In early 2011, I sent this email to our fans and followers, letting them know that we were breathing new life into Carve after our yearlong hiatus, and we were moving forward into the digital age with full abandon. Kindle! iPad! Apps! We wanted to do it all.
I spoke too soon and made the mistake of not doing my research. (Bad Editor!) It’s been a year-and-a-half since that email, and obviously no iPad app is in sight.
The first reason is cost. They’re insanely expensive. The price quotes I got in 2011 were eye-bulging. I quickly became discouraged. I set the idea on the back burner and instead focused on getting our annual anthologies on the Kindle and in iBooks, which was far less costly. (Success! Download an anthology today and we’ll love you.)
I had a brief spark of renewed hope for an iPad app when I went to the 2012 AWP conference in Chicago this past March. There was session on creating iPad apps: “Behind the Scenes of Implementing a Successful iPad and Tablet Publishing System.” I thought, Great! I’ll find some lit mags that have done it successfully and learn their formula!
Wrong. The session was little more than a poorly-done sales pitch. Most of their clients were big-name publishers—think Time, Newsweek, USA Today—and when pressed for hard numbers on how much it would cost to get an iPad up and running for us little guys, the small press mags, the answer was “in the ballpark” of $10,000. The room groaned and moaned.
So they clearly didn’t know their audience, but there was also a simple truth: apps aren’t cheap. It’s a new, booming business right now, and developers are a hot commodity. The laws of supply and demand are going to keep those prices up. There’s a reason low-cost, non-profit magazines don’t have an app. They just can’t afford them. This will slowly change in time as prices lower; in fact AWP has just announced the iPad edition of their “Writer’s Chronicle” publication. But the AWP is a subscription-based magazine. We are not.
The second reason is viability. After the AWP session I’d pretty much given up hope. But I still wanted to develop an iPad app, I just couldn’t. But that desire quickly dissipated after I read this article on boingboing.net, tweeted by Submittable sometime last month: “Why Tech Review is Ditching Its iPad Edition.”
Tech Review spent $124,000 on developing their iPad editions and sold 353 iPad subscriptions. Whaaaa…? Unless they were priced at $351.27 per subscription, that was a terrible, terrible investment. So what happened?
This article makes the case that not only are iPad apps expensive to create, they’re really not very useful. From the Tech Review editor Jason Pontin himself:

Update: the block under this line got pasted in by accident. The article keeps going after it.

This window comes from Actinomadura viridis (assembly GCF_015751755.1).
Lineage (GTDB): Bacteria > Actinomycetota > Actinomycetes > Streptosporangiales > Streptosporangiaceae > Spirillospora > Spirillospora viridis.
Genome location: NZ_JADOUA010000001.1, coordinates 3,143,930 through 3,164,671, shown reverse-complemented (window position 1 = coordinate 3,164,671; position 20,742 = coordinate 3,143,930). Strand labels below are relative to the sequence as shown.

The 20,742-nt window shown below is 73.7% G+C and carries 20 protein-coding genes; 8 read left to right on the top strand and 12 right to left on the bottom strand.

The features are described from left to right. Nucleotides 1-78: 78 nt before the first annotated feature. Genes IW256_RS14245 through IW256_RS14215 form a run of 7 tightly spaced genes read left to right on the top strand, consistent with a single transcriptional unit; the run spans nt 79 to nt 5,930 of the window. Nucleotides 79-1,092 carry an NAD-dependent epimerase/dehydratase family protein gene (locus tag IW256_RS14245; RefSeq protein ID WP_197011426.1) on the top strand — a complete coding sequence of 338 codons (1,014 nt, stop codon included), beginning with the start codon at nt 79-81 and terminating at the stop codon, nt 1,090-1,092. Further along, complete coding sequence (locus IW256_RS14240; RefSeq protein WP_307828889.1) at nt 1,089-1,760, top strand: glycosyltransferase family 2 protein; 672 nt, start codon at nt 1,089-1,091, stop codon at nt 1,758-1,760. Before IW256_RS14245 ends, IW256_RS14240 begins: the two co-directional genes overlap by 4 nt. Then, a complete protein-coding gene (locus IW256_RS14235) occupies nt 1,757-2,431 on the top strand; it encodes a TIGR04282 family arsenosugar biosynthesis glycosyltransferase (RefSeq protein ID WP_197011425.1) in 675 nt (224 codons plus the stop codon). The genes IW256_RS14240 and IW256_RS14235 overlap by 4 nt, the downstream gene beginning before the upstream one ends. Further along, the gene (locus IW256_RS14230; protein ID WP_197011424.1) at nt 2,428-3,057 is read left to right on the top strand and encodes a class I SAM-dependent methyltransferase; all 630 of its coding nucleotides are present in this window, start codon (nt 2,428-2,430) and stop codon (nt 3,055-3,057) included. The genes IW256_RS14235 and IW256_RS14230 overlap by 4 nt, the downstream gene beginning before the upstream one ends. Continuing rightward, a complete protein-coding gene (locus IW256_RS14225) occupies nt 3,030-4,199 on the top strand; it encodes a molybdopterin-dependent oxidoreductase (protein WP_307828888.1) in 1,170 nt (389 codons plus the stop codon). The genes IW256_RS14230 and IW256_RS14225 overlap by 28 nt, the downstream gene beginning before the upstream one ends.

But the real problem with apps was more profound. When people read news and features on electronic media, they expect stories to possess the linky-ness of the Web, but stories in apps didn’t really link. The apps were, in the jargon of information technology, “walled gardens,” and although sometimes beautiful, they were small, stifling gardens. For readers, none of that beauty overcame the weirdness and frustration of reading digital media closed off from other digital media.
Now, granted, literary magazines aren’t news publications, and our stories and prose probably don’t feature a lot of links. But digital media is increasingly social and open. The success of an app, on the other hand, is dependent on a user staying within the app.
After reading this article, I realized the problem wasn’t just money—it was figuring out what people would do in a Carve app. Our stories are free to read online. What would an app offer that they couldn’t already get on our website? What kind of awesome features could we tout other than “Read our stories! On here!…..Instead of over there….?”
I had lots of ideas about creating interactive multimedia bonanzas that would hypnotize everyone. But I also realized we’re a small operation and our strength isn’t in multimedia, it’s in short stories. So I realized, it’s just not meant to be. We won’t be publishing an iPad app anytime soon. In fact, we’re going the other way and will soon be launching a premium print edition with more to read than just the stories. Choosing print over digital? Well, I’ll leave that explanation for another blog post.